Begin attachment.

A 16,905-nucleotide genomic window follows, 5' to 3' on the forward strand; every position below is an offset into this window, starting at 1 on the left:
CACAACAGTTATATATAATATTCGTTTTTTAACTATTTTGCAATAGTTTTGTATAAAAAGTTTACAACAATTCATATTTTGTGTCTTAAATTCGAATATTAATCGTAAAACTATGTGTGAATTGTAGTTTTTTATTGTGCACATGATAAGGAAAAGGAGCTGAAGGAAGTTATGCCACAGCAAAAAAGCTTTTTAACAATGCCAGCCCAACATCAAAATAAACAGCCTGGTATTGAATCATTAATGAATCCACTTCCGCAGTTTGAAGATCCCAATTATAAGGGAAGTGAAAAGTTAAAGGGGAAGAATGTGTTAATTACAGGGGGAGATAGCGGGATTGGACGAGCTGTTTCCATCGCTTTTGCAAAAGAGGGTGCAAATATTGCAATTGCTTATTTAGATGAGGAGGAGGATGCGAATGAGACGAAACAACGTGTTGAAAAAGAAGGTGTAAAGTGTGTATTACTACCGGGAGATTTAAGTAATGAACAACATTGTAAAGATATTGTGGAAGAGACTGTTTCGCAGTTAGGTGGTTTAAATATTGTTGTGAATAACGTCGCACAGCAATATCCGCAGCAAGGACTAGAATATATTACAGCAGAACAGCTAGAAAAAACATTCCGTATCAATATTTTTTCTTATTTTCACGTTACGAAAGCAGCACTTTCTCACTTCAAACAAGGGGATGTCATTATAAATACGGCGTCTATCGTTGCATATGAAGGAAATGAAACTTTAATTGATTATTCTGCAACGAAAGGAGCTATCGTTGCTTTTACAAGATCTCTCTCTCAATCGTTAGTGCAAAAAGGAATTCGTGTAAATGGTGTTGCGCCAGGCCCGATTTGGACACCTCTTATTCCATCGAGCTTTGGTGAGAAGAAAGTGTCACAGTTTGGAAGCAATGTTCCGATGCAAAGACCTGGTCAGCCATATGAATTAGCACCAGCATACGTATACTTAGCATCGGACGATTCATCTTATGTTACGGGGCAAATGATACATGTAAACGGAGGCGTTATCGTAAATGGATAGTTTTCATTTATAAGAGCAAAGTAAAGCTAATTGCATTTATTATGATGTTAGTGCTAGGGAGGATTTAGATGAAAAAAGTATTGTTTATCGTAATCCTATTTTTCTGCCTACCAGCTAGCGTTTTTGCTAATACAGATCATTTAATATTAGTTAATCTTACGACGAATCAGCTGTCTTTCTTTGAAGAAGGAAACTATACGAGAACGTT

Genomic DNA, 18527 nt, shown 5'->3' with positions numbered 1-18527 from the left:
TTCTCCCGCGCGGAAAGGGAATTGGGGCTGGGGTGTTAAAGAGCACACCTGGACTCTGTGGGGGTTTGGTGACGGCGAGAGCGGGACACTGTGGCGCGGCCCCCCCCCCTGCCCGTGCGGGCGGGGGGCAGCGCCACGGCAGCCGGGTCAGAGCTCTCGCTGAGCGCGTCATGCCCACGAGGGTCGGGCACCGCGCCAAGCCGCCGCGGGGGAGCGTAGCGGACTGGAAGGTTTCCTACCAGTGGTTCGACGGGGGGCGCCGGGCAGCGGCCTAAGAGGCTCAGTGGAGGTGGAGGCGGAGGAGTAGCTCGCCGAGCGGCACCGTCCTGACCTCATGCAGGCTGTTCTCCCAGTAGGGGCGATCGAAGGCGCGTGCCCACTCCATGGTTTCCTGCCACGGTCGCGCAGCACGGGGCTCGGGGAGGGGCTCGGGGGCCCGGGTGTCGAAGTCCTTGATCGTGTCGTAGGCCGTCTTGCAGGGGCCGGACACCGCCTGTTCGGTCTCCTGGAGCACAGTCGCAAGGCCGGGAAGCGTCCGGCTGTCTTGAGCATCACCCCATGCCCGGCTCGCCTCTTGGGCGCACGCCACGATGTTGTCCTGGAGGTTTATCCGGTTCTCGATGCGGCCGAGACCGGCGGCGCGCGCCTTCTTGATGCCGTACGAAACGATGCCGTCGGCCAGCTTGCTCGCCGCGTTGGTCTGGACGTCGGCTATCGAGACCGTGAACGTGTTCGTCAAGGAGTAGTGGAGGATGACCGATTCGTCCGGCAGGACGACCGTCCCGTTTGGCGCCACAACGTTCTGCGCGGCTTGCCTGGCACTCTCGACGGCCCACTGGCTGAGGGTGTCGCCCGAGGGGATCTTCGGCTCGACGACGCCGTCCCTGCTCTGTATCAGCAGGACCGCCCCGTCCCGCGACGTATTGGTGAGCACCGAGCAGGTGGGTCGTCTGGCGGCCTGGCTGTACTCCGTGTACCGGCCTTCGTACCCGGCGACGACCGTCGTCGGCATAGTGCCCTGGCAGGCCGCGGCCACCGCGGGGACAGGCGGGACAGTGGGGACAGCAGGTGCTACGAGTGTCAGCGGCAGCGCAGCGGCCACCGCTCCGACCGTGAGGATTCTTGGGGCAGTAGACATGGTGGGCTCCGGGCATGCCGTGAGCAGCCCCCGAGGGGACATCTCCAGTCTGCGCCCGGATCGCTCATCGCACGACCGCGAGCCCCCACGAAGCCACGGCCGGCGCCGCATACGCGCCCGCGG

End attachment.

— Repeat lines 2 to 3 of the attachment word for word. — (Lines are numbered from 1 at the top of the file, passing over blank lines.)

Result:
CACAACAGTTATATATAATATTCGTTTTTTAACTATTTTGCAATAGTTTTGTATAAAAAGTTTACAACAATTCATATTTTGTGTCTTAAATTCGAATATTAATCGTAAAACTATGTGTGAATTGTAGTTTTTTATTGTGCACATGATAAGGAAAAGGAGCTGAAGGAAGTTATGCCACAGCAAAAAAGCTTTTTAACAATGCCAGCCCAACATCAAAATAAACAGCCTGGTATTGAATCATTAATGAATCCACTTCCGCAGTTTGAAGATCCCAATTATAAGGGAAGTGAAAAGTTAAAGGGGAAGAATGTGTTAATTACAGGGGGAGATAGCGGGATTGGACGAGCTGTTTCCATCGCTTTTGCAAAAGAGGGTGCAAATATTGCAATTGCTTATTTAGATGAGGAGGAGGATGCGAATGAGACGAAACAACGTGTTGAAAAAGAAGGTGTAAAGTGTGTATTACTACCGGGAGATTTAAGTAATGAACAACATTGTAAAGATATTGTGGAAGAGACTGTTTCGCAGTTAGGTGGTTTAAATATTGTTGTGAATAACGTCGCACAGCAATATCCGCAGCAAGGACTAGAATATATTACAGCAGAACAGCTAGAAAAAACATTCCGTATCAATATTTTTTCTTATTTTCACGTTACGAAAGCAGCACTTTCTCACTTCAAACAAGGGGATGTCATTATAAATACGGCGTCTATCGTTGCATATGAAGGAAATGAAACTTTAATTGATTATTCTGCAACGAAAGGAGCTATCGTTGCTTTTACAAGATCTCTCTCTCAATCGTTAGTGCAAAAAGGAATTCGTGTAAATGGTGTTGCGCCAGGCCCGATTTGGACACCTCTTATTCCATCGAGCTTTGGTGAGAAGAAAGTGTCACAGTTTGGAAGCAATGTTCCGATGCAAAGACCTGGTCAGCCATATGAATTAGCACCAGCATACGTATACTTAGCATCGGACGATTCATCTTATGTTACGGGGCAAATGATACATGTAAACGGAGGCGTTATCGTAAATGGATAGTTTTCATTTATAAGAGCAAAGTAAAGCTAATTGCATTTATTATGATGTTAGTGCTAGGGAGGATTTAGATGAAAAAAGTATTGTTTATCGTAATCCTATTTTTCTGCCTACCAGCTAGCGTTTTTGCTAATACAGATCATTTAATATTAGTTAATCTTACGACGAATCAGCTGTCTTTCTTTGAAGAAGGAAACTATACGAGAACGTT

Genomic DNA, 18527 nt, shown 5'->3' with positions numbered 1-18527 from the left: